• 22. HAT Implementation Building Help system • Work with app team to get test content published online in company repository • Help content can then be linked to the software application when it’s ready. • 1 layer of SVN Good Help is Hard to Find Elaine Meyer @uxlibrarian
  • 23. HAT Implementation Versioning system (SVN) Multiple people working on the HAT at the same time? • Check in/check out help topics – Won’t overwrite anyone else’s work • Save everyone’s work • Integrate with your organization’s SVN system (might need middleware software) • If other authors implementing, get them going on training Good Help is Hard to Find Elaine Meyer @uxlibrarian
  • 24. 4. Planning for contentGood Help is Hard to Find Elaine Meyer @uxlibrarian
  • 25. Planning for content Content strategy What type of info goes where? • Main UI – Instructional text to perform tasks – Supporting information for databases, i.e. ‘about’. – Limited marketing text • Help system – Information directly related to your experience IN the software – More in depth information about functionality – Search syntax for more advanced searchers • FAQ – Technical information Good Help is Hard to Find Elaine Meyer @uxlibrarian
  • 26. Planning for content Content estimate • Approximate word count – How many web pages that need additional help text? – Help estimate translation costs • Versions – Different versions of the software targeting to different audiences (for instance academic and professional markets)? – Can you reuse some text for those different versions? • Releases – Do you expect many software releases that require additional content over time? Good Help is Hard to Find Elaine Meyer @uxlibrarian
  • 27. Planning for content Base content & initial ToC • What content do you absolutely need for your first release? – Main functionality: Search tips, Basic search, advanced search, etc • What content can wait until later? • Table of Contents – – Through knowing base content, and having an idea of future content, design your table of contents. Good Help is Hard to Find Elaine Meyer @uxlibrarian
  • 28. Planning for content Help style guide & visual design • Tone, punctuation, spelling, etc – Example: Use American spelling – Example: Friendly or formal tone? – Example: How technical is your audience? • Guidelines for text – Example: Never use all caps • Preferred words: – Examples: PDF vs .pdf, email vs e-mail • Cueing conventions – Example: bold for search terms & button names • Localization considerations – “Never use a ten dollar word when a ten cent one will do.” • Styling for graphics, tables, H1,H2, H3, custom icons & colors Good Help is Hard to Find Elaine Meyer @uxlibrarian
  • 29. Planning for content Help request system Planning for future content • Do you expect several releases of your software? Are you using agile? • As new functionality is added, requests are put in for supporting information in the Help system. • Designers enter in requests. • All Help text should trace back to Help requests. • Help requests are written/implemented right before the end of the release. Good Help is Hard to Find Elaine Meyer @uxlibrarian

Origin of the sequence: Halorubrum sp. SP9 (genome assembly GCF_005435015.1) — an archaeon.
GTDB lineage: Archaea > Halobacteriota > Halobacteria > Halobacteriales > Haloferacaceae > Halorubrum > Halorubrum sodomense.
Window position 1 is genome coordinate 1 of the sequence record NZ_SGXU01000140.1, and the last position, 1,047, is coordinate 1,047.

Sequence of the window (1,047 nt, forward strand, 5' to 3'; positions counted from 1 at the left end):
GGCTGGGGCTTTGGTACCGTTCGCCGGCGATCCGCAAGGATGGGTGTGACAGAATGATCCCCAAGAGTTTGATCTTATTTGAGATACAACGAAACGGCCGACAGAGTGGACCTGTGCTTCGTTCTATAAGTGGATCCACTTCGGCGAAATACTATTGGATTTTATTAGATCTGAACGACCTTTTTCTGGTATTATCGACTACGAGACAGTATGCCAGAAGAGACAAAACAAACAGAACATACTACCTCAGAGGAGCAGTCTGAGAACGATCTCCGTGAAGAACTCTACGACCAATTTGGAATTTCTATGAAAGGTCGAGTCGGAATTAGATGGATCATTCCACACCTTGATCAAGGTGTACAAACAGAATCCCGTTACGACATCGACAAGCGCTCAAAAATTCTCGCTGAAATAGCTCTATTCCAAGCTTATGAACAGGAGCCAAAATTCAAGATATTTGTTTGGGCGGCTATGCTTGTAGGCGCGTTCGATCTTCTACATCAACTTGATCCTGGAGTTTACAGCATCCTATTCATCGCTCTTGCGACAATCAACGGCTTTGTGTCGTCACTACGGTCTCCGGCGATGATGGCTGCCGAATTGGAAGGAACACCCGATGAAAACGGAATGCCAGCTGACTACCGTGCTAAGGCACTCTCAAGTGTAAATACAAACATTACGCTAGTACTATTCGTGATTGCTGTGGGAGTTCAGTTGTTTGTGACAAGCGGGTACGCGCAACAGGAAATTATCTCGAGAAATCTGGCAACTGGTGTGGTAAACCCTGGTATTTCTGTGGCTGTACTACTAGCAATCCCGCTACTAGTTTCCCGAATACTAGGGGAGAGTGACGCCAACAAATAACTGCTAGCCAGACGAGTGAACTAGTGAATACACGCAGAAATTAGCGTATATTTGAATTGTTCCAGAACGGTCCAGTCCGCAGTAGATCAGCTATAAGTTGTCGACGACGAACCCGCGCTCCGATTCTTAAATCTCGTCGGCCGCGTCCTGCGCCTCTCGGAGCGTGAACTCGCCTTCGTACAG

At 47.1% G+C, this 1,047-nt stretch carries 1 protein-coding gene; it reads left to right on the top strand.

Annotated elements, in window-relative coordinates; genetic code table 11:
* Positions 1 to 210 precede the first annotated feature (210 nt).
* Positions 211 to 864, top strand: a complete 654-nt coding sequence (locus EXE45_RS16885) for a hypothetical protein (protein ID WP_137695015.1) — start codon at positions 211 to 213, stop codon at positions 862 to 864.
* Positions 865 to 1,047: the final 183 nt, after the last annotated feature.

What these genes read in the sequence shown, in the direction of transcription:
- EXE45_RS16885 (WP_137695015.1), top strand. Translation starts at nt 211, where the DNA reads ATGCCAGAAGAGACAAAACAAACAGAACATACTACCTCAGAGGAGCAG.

• 30. Planning for content Localizing content • Localization vs. translation? • On-the-fly translation vs. human translation? • Localization features – Supporting independent multi-languages of the help system (publish them separately) – Compare two languages side-by-side – UTF-8 compliance – Supporting right-to-left languages (Arabic) • Localization scheduling Good Help is Hard to Find Elaine Meyer @uxlibrarian
  • 31. Planning for content Help audits • An audit for every release • All help content checked against the software – Planned functionality might not have made it – Help request was never put it • Holistic view of entire system – Since Help content is layered in piece by piece, nice to take a step back Good Help is Hard to Find Elaine Meyer @uxlibrarian
  • 32. 5. Designing Help access pointsGood Help is Hard to Find Elaine Meyer @uxlibrarian
  • 33. Designing Help access points • It’s there when you need it • In context • Supporting the main functionality • Extra information that can’t fit on the pageGood Help is Hard to Find Elaine Meyer @uxlibrarian
  • 34. Designing Help access points Help question mark Good Help is Hard to Find Elaine Meyer @uxlibrarian
  • 35. Designing Help access points Footer links Good Help is Hard to Find Elaine Meyer @uxlibrarian
  • 36. Designing Help access points Marketing text Good Help is Hard to Find Elaine Meyer @uxlibrarian
  • 37. Designing Help access points Right where you need it Good Help is Hard to Find Elaine Meyer @uxlibrarian
  • 38. Designing Help access points ‘Learn more’ link Good Help is Hard to Find Elaine Meyer @uxlibrarian
  • 39. Designing Help access points Side panel Good Help is Hard to Find Elaine Meyer @uxlibrarian
  • 40. Designing Help access points What other types of Help access points have you used or seen? Good Help is Hard to Find Elaine Meyer @uxlibrarian
  • 41. 6. Is Help working? • Statistics • User testingGood Help is Hard to Find Elaine Meyer @uxlibrarian
  • 42. Is Help working? Statistics • Statistics package included with your Help system? • Statistic – Topic hits • Are people using help? • Areas of software that don’t make sense? – Search terms • Content gaps? • Synonyms? – Localization: Is it worth translating? Good Help is Hard to Find Elaine Meyer @uxlibrarian
  • 43. Is Help working? User testing • Create scenarios – How do you find out the operator precedence? – How would you use “LNK”? • On demand Help – watch and see when people use Help on their own Good Help is Hard to Find Elaine Meyer @uxlibrarian
  • 44. Thank you! Now you know more than you ever wanted to know about Help systems. Congratulations! Questions?Good Help is Hard to Find Elaine Meyer @uxlibrarian